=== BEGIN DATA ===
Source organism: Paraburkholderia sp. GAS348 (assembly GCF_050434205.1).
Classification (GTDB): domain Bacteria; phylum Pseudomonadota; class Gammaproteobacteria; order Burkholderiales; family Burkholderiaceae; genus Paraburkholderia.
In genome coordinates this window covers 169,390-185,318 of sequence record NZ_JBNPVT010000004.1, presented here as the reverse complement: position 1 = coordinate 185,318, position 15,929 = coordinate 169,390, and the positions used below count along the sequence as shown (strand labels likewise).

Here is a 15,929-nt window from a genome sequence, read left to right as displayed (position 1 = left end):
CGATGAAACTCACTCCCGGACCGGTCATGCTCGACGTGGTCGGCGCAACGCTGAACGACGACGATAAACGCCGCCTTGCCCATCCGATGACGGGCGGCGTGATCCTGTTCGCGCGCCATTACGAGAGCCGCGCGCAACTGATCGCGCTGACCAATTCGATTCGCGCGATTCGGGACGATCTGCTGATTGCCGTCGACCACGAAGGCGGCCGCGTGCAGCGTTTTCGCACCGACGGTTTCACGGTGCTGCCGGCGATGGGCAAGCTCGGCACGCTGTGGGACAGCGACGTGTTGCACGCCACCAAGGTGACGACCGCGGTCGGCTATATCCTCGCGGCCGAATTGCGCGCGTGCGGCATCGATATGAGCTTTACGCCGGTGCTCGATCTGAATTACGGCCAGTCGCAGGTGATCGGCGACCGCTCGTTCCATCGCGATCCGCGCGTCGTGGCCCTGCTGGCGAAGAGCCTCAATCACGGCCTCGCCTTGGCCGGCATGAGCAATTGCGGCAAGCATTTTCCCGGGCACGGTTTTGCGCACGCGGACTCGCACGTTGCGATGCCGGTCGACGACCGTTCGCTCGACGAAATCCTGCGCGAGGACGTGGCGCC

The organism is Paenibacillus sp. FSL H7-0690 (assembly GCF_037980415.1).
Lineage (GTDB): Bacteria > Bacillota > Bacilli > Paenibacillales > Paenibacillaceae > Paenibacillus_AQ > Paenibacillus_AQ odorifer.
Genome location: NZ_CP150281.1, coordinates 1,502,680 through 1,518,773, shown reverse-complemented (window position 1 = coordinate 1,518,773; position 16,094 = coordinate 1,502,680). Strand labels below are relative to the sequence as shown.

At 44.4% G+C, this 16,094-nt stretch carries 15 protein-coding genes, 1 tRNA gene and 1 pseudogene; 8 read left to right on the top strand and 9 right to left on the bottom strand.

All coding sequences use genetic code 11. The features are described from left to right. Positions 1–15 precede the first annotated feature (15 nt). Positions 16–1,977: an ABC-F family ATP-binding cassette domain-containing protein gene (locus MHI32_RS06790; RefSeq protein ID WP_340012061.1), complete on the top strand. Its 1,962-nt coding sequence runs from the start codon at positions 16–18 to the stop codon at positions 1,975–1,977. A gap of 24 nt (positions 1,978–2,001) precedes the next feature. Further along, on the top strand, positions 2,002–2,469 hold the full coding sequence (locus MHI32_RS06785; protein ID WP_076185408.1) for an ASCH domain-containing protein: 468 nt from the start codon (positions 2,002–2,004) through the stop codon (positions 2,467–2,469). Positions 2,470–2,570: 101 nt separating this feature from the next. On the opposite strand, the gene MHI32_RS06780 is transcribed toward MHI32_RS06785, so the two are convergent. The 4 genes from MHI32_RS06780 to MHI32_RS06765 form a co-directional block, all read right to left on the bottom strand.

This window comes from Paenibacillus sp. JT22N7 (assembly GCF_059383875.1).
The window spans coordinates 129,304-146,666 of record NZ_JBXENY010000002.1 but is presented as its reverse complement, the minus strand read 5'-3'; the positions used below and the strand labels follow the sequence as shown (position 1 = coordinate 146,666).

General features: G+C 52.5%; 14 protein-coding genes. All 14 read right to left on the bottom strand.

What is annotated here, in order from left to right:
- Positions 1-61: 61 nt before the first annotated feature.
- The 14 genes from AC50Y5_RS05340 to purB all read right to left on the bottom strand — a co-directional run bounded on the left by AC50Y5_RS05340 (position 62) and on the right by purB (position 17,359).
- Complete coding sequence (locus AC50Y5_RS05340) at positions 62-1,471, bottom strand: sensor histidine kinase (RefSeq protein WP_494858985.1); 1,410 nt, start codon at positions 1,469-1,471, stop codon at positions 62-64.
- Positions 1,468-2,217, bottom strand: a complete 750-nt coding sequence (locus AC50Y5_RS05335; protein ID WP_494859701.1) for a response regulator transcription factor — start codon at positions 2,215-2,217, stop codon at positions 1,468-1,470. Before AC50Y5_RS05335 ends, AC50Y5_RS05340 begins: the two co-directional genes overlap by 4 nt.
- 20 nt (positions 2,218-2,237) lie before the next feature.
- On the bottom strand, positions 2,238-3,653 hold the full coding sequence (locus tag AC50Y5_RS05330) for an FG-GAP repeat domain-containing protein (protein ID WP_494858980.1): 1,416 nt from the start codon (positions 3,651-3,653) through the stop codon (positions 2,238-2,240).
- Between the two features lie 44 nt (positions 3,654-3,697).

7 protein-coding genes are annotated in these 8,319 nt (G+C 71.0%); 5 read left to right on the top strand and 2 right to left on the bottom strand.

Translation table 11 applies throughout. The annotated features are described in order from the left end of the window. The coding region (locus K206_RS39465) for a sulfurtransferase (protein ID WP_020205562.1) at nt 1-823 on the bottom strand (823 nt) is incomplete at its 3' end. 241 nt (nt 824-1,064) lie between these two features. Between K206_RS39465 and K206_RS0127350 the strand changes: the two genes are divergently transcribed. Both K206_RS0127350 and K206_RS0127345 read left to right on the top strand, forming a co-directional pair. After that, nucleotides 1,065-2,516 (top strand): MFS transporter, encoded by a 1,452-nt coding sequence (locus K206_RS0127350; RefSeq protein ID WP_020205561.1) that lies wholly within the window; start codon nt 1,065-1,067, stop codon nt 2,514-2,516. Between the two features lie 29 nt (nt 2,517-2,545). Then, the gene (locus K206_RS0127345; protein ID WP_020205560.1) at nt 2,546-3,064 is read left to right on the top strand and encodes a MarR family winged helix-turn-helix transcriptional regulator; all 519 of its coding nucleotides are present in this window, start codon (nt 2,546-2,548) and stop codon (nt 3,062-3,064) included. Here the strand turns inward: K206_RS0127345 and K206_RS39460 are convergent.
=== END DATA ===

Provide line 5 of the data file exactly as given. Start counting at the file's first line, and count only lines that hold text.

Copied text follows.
CGATGAAACTCACTCCCGGACCGGTCATGCTCGACGTGGTCGGCGCAACGCTGAACGACGACGATAAACGCCGCCTTGCCCATCCGATGACGGGCGGCGTGATCCTGTTCGCGCGCCATTACGAGAGCCGCGCGCAACTGATCGCGCTGACCAATTCGATTCGCGCGATTCGGGACGATCTGCTGATTGCCGTCGACCACGAAGGCGGCCGCGTGCAGCGTTTTCGCACCGACGGTTTCACGGTGCTGCCGGCGATGGGCAAGCTCGGCACGCTGTGGGACAGCGACGTGTTGCACGCCACCAAGGTGACGACCGCGGTCGGCTATATCCTCGCGGCCGAATTGCGCGCGTGCGGCATCGATATGAGCTTTACGCCGGTGCTCGATCTGAATTACGGCCAGTCGCAGGTGATCGGCGACCGCTCGTTCCATCGCGATCCGCGCGTCGTGGCCCTGCTGGCGAAGAGCCTCAATCACGGCCTCGCCTTGGCCGGCATGAGCAATTGCGGCAAGCATTTTCCCGGGCACGGTTTTGCGCACGCGGACTCGCACGTTGCGATGCCGGTCGACGACCGTTCGCTCGACGAAATCCTGCGCGAGGACGTGGCGCC